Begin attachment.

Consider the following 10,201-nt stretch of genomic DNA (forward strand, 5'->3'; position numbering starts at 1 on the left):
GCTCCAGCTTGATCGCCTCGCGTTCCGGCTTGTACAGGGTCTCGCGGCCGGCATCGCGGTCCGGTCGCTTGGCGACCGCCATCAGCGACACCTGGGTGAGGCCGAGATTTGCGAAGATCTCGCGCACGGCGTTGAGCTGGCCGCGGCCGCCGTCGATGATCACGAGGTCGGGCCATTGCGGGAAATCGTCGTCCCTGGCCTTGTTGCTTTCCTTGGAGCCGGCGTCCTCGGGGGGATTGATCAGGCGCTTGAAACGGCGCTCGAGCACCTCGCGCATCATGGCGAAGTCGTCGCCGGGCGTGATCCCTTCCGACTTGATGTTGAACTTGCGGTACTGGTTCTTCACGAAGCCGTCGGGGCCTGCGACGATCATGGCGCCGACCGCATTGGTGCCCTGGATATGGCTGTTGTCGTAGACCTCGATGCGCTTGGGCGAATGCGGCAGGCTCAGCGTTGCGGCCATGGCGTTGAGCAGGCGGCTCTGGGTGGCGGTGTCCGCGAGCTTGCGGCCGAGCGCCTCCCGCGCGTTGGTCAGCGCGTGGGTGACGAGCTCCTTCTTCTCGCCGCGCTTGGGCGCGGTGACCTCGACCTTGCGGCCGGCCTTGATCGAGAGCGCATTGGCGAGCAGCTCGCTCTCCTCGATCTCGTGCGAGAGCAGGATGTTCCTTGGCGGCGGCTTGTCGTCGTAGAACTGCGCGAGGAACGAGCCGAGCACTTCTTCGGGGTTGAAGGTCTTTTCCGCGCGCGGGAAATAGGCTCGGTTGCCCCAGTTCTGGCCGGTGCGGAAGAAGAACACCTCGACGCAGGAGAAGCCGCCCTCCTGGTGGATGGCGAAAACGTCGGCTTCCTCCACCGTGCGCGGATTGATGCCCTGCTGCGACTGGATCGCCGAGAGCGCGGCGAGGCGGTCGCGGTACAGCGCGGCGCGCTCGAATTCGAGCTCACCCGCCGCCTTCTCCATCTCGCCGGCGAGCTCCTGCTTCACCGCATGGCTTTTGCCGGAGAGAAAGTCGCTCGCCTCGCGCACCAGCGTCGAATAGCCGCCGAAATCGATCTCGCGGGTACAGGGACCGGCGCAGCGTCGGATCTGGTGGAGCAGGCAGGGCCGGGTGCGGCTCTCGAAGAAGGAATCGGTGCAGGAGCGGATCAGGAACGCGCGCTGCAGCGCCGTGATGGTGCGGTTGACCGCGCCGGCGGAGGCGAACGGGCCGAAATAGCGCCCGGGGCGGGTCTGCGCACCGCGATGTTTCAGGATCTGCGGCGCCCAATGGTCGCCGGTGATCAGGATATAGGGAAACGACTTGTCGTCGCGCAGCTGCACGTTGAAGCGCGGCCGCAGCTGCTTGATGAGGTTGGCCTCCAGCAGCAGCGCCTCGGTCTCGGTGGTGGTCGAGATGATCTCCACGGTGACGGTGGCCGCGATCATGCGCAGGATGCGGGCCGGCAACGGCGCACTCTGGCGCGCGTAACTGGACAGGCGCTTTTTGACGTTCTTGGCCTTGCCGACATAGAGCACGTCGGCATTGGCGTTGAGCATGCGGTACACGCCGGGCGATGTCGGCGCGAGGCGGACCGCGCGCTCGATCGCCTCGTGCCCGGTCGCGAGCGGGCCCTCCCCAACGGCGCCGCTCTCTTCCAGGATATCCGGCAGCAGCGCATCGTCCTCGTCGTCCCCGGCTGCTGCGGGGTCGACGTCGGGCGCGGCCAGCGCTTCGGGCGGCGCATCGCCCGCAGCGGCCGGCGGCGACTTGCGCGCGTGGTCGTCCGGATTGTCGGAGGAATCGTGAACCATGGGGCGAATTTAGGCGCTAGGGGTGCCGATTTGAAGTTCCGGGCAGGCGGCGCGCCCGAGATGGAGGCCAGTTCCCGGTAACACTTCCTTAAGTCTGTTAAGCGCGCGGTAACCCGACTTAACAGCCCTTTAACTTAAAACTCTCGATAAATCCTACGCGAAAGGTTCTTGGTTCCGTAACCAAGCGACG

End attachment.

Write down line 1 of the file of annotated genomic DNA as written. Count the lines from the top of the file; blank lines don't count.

Consider the following 10,201-nt stretch of genomic DNA (forward strand, 5'->3'; position numbering starts at 1 on the left):